A man once found an eagle’s egg and put it in the nest of a barnyard hen. The eagle hatched and grew up with the rest of a brood of chicks and though he didn’t look at all the same. He scratched the earth for worms and bugs and played the chicken’s games. The eagle clucked and cackled, he made a chicken’s sound; He thrashed his wings, but only flew some two feet off the ground. That’s high as chickens fly, the eagle had been told. The years passed and one day when the eagle was quite old. He saw something magnificent flying very high and making great majestic circles up there in the sky. He’d never seen the likes of it. “What’s that?” he asked in awe, while he watched in wonder at the grace and power he saw. “Why that’s an eagle,” someone said, “He belongs up there, it’s clear. Just as we, since we are chickens, belong earthbound down here.” The old eagle just accepted that, most everybody does. And he lived and died a chicken, for that’s what he thought he was.

What is the soundtrack for your classroom?

I have often joked around with the kids that it would be really cool if everyone walked around with their own personal theme song playing out loud. There have been years where I have actually played music for each kid as they walked to the front of the class to make a presentation. It was very cool. The type of music you listen to really tells someone else a lot about you that they can’t tell from looking at you or even after having a conversation with you. What would you play for the class and make an entrance to?

Here is mine:

I would start off with a modified version of the announcement that KISS uses before every show. “YOU WANTED THE BEST, YOU’VE GOT THE BEST, YOU’VE COME TO THE GREATEST CLASS IN THE WORLD!!!” Why not start with high expectations! The class would go wild at this point and I would enter with choreographed moves to Alan Parsons song Sirius followed up with introductions of the students(Think Chicago Bulls opening music). I actually started the last unit by handing out the guidelines to their project to Sirius. All I needed was a roaming spotlight.

Since you have spent the last 30 seconds of your life reading this, why not take 15 more seconds and leave a comment with the music that would be the soundtrack for your life!

Am I the only one?

If you come in with 100% of your energy everyday for 100 kids, and one child each day sucks up 20% of that energy, how do you divide up your remaining 80%?

If you have 50 minutes for 25 students and one child takes up 10 minutes of your time, how do you decide who is not going to get any of your direct attention that period?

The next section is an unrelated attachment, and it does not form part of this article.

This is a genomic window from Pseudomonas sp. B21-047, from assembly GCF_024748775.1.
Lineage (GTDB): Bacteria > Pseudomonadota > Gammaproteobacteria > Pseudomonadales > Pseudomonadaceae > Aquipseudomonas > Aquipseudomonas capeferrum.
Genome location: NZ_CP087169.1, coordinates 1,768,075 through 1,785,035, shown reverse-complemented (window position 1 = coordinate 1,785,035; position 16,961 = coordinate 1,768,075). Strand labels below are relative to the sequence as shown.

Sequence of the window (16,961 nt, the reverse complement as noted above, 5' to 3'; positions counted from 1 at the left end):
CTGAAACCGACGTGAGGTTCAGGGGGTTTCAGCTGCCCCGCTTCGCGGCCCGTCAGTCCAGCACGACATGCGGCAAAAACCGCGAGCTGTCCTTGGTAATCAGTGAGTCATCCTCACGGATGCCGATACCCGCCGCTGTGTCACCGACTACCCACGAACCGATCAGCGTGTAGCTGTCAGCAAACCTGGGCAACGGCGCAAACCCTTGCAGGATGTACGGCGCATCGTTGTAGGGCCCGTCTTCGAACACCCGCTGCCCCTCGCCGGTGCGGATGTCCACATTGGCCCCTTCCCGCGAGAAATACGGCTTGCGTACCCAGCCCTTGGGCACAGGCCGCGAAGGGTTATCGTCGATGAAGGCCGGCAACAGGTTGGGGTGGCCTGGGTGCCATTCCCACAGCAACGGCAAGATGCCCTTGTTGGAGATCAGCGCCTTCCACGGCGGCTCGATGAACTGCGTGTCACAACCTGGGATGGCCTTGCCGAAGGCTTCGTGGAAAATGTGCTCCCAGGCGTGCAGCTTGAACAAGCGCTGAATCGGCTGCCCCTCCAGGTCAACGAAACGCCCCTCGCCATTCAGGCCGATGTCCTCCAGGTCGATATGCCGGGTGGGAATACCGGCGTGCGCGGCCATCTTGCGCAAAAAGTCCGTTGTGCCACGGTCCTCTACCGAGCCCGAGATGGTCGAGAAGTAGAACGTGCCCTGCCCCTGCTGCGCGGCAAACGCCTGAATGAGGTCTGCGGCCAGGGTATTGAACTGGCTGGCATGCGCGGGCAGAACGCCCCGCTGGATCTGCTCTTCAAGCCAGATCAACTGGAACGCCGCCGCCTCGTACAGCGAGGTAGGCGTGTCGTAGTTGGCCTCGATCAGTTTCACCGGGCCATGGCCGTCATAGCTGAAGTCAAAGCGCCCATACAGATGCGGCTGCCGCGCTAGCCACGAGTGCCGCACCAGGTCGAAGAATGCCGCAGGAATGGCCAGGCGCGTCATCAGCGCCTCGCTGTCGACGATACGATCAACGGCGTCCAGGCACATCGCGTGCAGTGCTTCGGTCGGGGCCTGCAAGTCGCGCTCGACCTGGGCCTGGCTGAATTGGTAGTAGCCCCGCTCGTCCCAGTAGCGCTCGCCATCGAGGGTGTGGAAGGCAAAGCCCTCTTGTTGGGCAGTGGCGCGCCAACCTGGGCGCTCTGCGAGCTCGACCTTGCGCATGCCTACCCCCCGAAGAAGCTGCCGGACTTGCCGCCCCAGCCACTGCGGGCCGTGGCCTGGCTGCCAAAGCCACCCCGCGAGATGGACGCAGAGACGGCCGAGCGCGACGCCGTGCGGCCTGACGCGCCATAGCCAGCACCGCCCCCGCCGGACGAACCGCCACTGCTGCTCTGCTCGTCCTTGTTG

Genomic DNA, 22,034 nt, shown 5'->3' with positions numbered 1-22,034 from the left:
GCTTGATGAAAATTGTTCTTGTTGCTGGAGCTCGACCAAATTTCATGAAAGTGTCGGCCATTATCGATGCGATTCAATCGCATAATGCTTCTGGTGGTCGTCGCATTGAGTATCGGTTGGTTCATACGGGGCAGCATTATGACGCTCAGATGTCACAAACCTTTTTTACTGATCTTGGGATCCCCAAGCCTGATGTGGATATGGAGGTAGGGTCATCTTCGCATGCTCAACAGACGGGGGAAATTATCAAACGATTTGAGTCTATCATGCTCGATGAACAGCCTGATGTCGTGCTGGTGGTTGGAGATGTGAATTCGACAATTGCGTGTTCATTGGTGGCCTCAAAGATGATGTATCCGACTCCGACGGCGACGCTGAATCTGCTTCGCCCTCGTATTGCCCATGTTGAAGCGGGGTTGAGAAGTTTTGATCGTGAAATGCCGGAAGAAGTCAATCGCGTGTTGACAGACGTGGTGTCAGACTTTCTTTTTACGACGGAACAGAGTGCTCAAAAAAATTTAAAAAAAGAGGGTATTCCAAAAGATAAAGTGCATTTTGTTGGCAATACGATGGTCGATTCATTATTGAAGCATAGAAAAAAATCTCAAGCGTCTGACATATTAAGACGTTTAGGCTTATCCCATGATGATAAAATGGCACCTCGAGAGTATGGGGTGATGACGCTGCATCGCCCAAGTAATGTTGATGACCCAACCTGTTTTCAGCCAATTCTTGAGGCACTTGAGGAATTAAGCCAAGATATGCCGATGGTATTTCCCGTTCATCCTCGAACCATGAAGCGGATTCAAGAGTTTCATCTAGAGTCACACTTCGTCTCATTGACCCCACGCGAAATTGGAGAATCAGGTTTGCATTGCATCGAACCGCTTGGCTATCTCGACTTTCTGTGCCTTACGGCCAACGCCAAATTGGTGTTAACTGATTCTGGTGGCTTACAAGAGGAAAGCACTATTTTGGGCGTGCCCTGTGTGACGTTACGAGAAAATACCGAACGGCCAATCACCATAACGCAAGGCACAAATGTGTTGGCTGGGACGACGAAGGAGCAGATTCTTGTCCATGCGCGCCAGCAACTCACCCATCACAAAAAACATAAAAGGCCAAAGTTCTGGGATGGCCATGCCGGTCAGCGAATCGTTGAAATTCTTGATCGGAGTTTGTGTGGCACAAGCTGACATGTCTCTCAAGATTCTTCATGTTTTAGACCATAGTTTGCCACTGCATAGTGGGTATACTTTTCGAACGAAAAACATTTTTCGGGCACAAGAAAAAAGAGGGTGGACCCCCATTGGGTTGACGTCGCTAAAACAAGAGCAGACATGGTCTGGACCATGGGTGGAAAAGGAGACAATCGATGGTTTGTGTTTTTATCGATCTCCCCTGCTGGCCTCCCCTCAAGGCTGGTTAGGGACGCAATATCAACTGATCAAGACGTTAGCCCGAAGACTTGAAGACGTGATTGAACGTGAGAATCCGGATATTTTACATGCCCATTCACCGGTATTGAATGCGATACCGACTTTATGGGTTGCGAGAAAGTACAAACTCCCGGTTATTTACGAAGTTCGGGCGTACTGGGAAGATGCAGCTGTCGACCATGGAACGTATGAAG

How many kids did you not have a conversation with today, last week, during the last month?

200 minutes of direct class instruction each day. 100 students each day. Don’t even come up with 2 minutes per kid per day — During the 50 minutes there’s 5 minutes to intro class, 5 minutes to wrap up, one kid gives an answer that lasts for three minutes, one kid requires five minutes of help, and the kid who was absent needs yesterday’s work explained and I ask big D why he’s so sad. The office calls the room looking for a student, the squirrels have a fight in the tree outside the window, a student going to the lav trips over the cord unplugging the projector, and little J forgot his notebook, textbook, and pencil and wants to know what he should do about it. With the remaining minutes I am suppose to get my kids ready to take on India and China, be nice to others, collaborate with their classmates, and stop to explain why we don’t use the word retard in class. If I want to use technology I have to take more time out to coach the kids in how and when to use it, prepare them to think locally, globally, abstractly, solve problems, draw conclusions, be empathetic, and there is also this Social Studies Curriculum I am supposed to be covering. It is so much easier to give the kids a textbook assignment with a worksheet follow-up, give a detention for calling a kid retard, close the blinds, not use a projector, sorry Little J you are not going to your locker, dude come back after school to get the make-up, make them work independently in rows, use only paper and pencil, just worry about getting them to memorize the facts for the test, connect learning to grades, coercively manage their behavior, and then I bet I would have no problem covering the curriculum and not have arrived home this evening totally exhausted.